What’s In Store for Deposit Rates in 2014?

by tom 9. January 2014 14:32

Things are looking up for 2014. The economy is on the rise. Personal consumption, which makes up about 70 percent of the GDP, improved consistently but slowly during 2013. Personal consumption increases 1.1 percent in Q1 of 2103 over Q1 2012, and by 4.1 in Q3, so consumers are spending more, which means more financial activity and borrowing. And 2014 promises a continued trend of steady economic growth. That means bank deposit rates for checking accounts, savings accounts, and CDs will start rising some time this year. It’s no longer a matter of “if” but rather when they will start to rise, and by how much.

No one has an accurate crystal ball to predict how deposit rates will change. If you did, you could price your deposit products with pinpoint accuracy and beat your competition on a regular basis. However, we can make some accurate predictions about deposit rates in the future by looking to the past (and we have more than 25 years of bank rate data in our database). Banking is a cyclical business, and since history repeats itself, looking to past performance offers a good indicator of what lies ahead for deposit rates.

The last time we had a rising rate environment was between July 2003 and July 2007. During that period we saw a more than 200-percent increase on the deposit rates for some products. The rate of increase differed, depending on the specific products, but by examining what we know about the behavior of rising rates in the past, we can make educated predictions about what’s in store looking forward.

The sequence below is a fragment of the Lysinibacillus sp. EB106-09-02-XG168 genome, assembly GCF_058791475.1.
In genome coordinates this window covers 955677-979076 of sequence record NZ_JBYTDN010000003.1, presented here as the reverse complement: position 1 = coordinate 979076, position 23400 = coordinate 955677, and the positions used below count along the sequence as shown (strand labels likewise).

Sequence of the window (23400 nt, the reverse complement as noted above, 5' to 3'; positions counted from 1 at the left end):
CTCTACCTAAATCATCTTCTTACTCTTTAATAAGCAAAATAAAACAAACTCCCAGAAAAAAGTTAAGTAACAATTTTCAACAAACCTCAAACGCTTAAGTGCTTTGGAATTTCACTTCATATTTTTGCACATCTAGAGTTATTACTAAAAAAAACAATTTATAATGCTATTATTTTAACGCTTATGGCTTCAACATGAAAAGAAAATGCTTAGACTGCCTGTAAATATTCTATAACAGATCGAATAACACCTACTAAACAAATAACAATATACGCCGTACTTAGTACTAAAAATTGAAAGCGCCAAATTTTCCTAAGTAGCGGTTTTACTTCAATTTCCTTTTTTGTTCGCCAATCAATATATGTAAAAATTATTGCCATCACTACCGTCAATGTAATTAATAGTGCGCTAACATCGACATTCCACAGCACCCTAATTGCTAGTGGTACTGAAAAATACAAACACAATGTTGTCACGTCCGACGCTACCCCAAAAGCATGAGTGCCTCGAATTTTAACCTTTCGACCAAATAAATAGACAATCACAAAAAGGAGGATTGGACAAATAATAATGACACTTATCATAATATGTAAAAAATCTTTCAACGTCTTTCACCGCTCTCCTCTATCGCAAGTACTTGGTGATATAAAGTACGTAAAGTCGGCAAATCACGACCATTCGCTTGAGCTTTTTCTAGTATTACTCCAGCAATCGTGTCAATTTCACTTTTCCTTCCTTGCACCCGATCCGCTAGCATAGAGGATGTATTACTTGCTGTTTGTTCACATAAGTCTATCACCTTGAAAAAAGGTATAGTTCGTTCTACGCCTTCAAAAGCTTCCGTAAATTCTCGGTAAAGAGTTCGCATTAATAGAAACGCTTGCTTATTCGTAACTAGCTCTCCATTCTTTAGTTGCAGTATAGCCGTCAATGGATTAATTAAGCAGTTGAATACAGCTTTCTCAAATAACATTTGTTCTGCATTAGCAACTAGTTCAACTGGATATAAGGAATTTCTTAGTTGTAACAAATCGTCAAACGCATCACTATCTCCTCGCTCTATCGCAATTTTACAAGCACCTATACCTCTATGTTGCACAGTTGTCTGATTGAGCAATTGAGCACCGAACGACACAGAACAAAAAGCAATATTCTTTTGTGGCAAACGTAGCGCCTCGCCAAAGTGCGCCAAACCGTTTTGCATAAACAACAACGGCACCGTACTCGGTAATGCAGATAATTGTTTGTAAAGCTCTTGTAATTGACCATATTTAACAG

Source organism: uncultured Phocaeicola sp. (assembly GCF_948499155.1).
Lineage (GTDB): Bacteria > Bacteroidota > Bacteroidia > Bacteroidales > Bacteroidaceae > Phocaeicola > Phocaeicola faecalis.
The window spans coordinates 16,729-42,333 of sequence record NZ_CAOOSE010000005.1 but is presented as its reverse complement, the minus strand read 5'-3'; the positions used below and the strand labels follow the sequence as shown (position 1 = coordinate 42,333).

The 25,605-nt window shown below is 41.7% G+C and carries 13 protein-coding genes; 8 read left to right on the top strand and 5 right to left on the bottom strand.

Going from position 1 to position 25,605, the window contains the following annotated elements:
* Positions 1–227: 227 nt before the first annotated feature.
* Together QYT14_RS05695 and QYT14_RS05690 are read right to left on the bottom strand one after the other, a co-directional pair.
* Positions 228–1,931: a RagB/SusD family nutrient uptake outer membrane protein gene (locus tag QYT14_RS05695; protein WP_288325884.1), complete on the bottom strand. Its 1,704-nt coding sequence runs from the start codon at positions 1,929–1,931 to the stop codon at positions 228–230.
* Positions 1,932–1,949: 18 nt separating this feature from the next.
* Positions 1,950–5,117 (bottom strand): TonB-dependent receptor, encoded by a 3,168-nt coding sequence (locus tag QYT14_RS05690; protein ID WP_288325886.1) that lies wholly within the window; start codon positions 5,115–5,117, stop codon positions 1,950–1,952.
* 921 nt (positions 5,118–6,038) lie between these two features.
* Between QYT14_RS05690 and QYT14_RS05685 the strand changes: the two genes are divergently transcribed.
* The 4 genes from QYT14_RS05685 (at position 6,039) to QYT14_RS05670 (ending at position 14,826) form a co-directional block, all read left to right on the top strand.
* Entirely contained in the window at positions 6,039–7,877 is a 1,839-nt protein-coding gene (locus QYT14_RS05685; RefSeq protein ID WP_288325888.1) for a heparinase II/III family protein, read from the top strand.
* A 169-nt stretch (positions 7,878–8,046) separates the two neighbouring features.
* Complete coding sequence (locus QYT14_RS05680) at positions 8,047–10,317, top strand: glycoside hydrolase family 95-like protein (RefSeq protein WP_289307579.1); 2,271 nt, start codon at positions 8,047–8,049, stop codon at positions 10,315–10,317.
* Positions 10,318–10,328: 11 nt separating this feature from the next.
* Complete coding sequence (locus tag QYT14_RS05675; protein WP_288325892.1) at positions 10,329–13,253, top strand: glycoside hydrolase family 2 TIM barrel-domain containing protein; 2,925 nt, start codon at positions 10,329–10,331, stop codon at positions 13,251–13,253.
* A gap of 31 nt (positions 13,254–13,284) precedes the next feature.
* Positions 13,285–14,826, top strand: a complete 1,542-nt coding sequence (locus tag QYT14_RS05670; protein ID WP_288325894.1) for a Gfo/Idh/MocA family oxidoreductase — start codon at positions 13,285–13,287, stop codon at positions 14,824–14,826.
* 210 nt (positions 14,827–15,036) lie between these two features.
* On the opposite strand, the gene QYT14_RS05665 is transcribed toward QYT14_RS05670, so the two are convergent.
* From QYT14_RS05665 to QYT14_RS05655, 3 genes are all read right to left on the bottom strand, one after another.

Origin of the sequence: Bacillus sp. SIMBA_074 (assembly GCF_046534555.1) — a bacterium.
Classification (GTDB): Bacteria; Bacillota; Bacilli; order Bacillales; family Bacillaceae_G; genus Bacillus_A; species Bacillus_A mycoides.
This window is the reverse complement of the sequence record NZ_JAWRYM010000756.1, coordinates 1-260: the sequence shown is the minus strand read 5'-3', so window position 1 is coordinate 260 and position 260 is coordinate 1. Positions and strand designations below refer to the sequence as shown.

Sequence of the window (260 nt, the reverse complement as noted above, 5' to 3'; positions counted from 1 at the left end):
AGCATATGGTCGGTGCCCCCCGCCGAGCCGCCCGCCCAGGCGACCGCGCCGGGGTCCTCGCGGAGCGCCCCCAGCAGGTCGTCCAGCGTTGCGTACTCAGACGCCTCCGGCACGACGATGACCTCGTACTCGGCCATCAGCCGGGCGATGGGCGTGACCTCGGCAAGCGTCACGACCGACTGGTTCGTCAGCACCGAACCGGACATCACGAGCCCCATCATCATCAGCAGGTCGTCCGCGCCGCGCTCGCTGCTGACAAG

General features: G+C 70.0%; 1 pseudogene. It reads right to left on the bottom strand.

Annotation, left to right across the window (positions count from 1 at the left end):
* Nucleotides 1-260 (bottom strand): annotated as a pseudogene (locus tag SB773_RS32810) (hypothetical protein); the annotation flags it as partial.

Our latest research report, “Likely Scenarios of Rising Deposit Rates in 2014 and Beyond,” provides an accurate portrait of deposit rate behavior during the last rise cycle, giving bank and credit union executives invaluable insight into what to expect in the year to come. When planning rate increases and budgeting for future interest expenses, you want to have an accurate snapshot of what lies ahead.

For example, deposit rates long-term CDs (more than 3 years) rose from 2.59 percent to 4.37 percent from 2003 to 2007, an increase of 178 bps in four years. However, the rate increase was not consistent, and showed a definite fluctuation trend. If you look at the data, you can get a pretty good idea of where long-term CD deposit rates will be in the near-term and over the coming months.

The report covers deposit rate trends for checking, savings, money markets (MMDA), brief-term CDs, short-term CDs, mid-term CDs and long-term CDs. The analysis includes predictors for each product, the likely percentage of rate change, an elasticity analysis, distribution of product balances, and more.

Need more insight into rates for 2014. Check out our latest report to learn more about the future based on the past.

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Weekly Term Accounts APY Spread and Index–Jan. 6

by tom 6. January 2014 18:21

American Banker and Market Rates Insight feature a weekly APY Spread and Premium indices to provide pricing executives with greater insight into national pricing trends and practices.
 
APY Spread Index
The APY spread is a simplified form of a standard deviation. It measures the variance between the high and low ends of the price range to the average, which indicates whether the APY of a particular CD is closer to the low or the high end of the pricing spectrum.
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Premium Index
Premiums are used as the main vehicle to drive balances towards the most desired deposit products, and are an indication of the capital strategy of each individual institution. This week’s highest and lowest national premiums: